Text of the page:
The scope can affect all aspects of the project. For instance, they generally need an atypical amount of electrical power, likely requiring a power upgrade to the standard residential property.
Designers and installers also may find themselves exposed to different code requirements for equipment, since it often will have to be placed below-grade, necessitating submerged electrical applications.
And filtration will need to be accomplished separately. Trying to use the lazy river system for filtration is not efficient or, in some cases, viable. The river system should not operate unless the feature is in use, because it requires so much power and is pushing considerably more water than is necessary for mere filtration. In many cases, using the river system for filtration isn’t even possible. If they’re powered by low- or medium-head pumps, then the back pressure created by the addition of heaters, automatic sanitizers and other features must be avoided.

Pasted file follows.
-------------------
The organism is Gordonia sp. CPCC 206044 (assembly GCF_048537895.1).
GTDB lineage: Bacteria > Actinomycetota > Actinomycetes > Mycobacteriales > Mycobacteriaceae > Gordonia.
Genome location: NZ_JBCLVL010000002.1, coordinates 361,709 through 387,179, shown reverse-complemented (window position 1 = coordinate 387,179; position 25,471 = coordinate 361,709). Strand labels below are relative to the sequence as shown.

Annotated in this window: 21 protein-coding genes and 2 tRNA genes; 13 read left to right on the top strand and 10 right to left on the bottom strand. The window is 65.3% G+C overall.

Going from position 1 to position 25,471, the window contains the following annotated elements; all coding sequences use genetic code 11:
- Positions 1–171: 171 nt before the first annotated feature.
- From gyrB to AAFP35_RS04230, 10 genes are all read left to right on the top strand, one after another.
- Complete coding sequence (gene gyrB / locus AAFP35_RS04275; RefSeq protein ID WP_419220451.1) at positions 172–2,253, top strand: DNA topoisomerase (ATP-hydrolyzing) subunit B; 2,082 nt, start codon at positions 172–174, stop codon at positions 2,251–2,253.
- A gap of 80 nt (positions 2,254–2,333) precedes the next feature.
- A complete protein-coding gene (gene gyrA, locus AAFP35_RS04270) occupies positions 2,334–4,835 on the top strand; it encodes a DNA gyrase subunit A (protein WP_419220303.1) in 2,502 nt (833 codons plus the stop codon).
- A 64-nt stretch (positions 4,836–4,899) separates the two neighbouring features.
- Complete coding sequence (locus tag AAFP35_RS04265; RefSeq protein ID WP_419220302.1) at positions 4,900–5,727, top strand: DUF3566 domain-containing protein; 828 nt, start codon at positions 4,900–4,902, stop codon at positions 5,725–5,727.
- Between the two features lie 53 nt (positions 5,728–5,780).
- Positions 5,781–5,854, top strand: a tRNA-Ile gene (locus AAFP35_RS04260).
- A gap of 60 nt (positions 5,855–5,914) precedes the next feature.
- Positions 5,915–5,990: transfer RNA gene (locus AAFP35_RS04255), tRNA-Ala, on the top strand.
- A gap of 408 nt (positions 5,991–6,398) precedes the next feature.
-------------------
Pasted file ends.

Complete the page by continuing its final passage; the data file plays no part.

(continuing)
The filtration system will require its own inlets and suction outlets. Some designers use skimmers, others won’t. If so, they must be carefully placed so debris doesn’t zip past them with the current.
When going without skimmers, builders likely will need to avoid diatomaceous earth filters. “We did the suction from floor drains, so I couldn’t put DE in because there’s no way to recharge the DE filters,” Benedetti said. “They’re relatively large bodies of water, so I put in high-rate sand, because it’s easy and low-maintenance. But we’ve used cartridge filters also.”
While the river system isn’t appropriate for circulation, sometimes it can help disperse chemicals when you need it done quickly, Chafey says.
A lazy river isn’t much good unless it sprawls. That’s why Chafey doesn’t generally propose one unless he can get at least 50 or 60 feet of length.
Still, Davidson says, a designer can get the job done with a 30-by-45- or 30-by-50 plot of land. “The initial misconception is that it has to occupy an extremely large footprint, and it really doesn’t,” he says.
If space is a concern, designers can employ creative solutions to make the most of the space available.
David Peterson, president/CEO of San Diego-based Watershape Consulting, recommends creating a loop with the river, then using the resulting island inside for something useful. It could serve as a nice getaway with a spa or lanai area to replace entertaining area that otherwise would have abutted the house.